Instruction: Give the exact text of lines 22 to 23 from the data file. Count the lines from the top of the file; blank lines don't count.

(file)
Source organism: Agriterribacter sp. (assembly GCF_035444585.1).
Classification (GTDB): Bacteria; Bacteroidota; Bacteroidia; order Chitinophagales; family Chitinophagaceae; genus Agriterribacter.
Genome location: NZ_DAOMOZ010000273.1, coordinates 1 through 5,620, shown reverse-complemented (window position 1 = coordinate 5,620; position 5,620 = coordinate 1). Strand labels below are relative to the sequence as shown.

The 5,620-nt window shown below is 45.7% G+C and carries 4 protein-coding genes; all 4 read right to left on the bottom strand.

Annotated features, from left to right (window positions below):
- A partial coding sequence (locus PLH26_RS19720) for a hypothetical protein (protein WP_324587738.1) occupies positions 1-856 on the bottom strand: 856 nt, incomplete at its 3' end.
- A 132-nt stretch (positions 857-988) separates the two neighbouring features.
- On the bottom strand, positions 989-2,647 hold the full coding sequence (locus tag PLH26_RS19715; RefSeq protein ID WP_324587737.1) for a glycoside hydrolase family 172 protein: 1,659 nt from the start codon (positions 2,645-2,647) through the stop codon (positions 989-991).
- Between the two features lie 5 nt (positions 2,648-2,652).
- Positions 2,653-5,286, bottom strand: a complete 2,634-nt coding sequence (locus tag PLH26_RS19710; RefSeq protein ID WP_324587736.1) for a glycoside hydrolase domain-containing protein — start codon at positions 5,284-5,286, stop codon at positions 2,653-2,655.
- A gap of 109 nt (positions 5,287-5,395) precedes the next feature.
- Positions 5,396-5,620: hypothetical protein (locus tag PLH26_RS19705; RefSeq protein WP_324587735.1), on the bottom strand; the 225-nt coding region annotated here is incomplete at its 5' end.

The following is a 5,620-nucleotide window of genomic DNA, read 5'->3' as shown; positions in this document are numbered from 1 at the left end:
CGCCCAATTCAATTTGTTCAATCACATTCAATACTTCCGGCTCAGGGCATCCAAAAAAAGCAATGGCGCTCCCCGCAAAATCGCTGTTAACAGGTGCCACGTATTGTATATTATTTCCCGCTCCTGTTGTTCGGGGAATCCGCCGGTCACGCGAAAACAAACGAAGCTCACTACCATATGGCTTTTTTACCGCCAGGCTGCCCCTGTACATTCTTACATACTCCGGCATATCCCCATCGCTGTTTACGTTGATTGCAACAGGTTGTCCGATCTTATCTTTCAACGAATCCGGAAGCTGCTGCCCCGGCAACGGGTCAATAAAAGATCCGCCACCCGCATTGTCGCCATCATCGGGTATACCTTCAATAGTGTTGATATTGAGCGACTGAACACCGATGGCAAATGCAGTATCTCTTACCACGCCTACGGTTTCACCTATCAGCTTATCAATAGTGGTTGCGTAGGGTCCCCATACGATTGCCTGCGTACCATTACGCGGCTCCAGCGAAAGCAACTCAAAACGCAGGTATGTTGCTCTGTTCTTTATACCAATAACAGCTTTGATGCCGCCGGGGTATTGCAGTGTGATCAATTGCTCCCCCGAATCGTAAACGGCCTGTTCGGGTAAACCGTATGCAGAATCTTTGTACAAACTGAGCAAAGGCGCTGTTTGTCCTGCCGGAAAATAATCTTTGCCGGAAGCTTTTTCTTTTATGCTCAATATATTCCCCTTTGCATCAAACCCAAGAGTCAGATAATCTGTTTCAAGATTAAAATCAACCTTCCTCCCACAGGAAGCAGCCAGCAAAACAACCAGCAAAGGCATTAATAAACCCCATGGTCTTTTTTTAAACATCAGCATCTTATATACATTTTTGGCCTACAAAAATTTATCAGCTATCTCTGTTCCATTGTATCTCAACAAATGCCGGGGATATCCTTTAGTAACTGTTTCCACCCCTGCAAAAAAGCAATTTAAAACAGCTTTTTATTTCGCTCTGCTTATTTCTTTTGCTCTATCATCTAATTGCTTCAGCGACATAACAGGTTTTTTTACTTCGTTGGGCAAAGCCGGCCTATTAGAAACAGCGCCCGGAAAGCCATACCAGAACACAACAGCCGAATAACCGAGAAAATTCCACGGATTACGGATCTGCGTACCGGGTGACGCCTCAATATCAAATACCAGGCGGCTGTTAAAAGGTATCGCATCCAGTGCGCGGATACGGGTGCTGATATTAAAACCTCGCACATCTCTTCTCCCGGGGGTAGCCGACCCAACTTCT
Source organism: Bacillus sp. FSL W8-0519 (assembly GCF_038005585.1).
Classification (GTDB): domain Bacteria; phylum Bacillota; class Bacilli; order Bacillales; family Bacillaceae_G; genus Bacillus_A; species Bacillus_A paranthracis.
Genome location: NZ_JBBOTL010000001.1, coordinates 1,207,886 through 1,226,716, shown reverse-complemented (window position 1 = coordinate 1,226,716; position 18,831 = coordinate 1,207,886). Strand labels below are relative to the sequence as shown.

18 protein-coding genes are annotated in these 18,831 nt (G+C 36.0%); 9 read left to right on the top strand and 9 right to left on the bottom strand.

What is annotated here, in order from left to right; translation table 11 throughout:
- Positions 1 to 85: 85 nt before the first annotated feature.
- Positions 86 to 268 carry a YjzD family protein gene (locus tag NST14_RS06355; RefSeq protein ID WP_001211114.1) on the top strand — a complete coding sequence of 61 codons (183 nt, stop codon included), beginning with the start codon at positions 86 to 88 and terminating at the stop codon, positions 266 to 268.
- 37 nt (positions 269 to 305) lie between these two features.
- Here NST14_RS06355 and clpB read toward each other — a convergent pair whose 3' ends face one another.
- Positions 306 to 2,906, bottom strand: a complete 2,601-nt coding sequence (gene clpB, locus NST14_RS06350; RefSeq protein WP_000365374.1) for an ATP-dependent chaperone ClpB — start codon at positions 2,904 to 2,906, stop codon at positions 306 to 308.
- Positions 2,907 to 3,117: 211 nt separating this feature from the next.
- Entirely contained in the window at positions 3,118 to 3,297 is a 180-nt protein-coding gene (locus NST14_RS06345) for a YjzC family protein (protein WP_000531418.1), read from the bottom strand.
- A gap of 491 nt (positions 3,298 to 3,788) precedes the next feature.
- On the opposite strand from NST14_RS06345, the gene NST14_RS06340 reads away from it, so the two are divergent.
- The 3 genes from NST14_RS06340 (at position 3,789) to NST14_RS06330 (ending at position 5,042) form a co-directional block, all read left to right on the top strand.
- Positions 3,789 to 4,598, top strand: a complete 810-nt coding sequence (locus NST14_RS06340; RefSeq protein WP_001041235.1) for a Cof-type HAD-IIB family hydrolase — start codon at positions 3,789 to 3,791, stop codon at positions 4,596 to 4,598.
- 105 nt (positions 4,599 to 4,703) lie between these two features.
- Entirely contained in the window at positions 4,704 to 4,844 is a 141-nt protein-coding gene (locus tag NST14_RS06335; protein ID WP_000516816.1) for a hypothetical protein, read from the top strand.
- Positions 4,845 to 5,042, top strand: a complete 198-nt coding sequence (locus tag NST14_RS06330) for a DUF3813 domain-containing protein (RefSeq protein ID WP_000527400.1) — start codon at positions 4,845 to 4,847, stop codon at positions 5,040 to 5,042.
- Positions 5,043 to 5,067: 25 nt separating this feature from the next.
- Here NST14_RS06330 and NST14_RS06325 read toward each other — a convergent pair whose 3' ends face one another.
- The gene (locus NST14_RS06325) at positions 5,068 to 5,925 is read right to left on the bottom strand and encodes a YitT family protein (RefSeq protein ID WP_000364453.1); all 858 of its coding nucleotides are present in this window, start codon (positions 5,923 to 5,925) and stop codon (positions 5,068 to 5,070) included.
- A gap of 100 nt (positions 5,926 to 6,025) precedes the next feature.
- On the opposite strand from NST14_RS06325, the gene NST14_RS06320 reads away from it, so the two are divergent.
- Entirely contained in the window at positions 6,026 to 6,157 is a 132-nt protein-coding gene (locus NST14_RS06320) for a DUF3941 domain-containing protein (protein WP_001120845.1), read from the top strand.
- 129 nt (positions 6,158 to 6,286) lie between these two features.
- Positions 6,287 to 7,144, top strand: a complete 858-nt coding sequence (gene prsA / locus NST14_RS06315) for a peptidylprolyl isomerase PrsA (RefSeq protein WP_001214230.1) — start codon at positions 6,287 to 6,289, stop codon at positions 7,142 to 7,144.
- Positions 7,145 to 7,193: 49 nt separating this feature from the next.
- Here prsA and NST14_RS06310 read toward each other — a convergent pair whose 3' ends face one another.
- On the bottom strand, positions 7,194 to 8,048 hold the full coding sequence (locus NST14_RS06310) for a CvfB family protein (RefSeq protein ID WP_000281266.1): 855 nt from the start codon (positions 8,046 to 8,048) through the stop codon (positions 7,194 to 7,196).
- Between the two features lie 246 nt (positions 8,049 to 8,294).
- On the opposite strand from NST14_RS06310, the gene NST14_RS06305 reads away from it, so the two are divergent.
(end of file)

- 37 nt (positions 269 to 305) lie between these two features.
- Here NST14_RS06355 and clpB read toward each other — a convergent pair whose 3' ends face one another.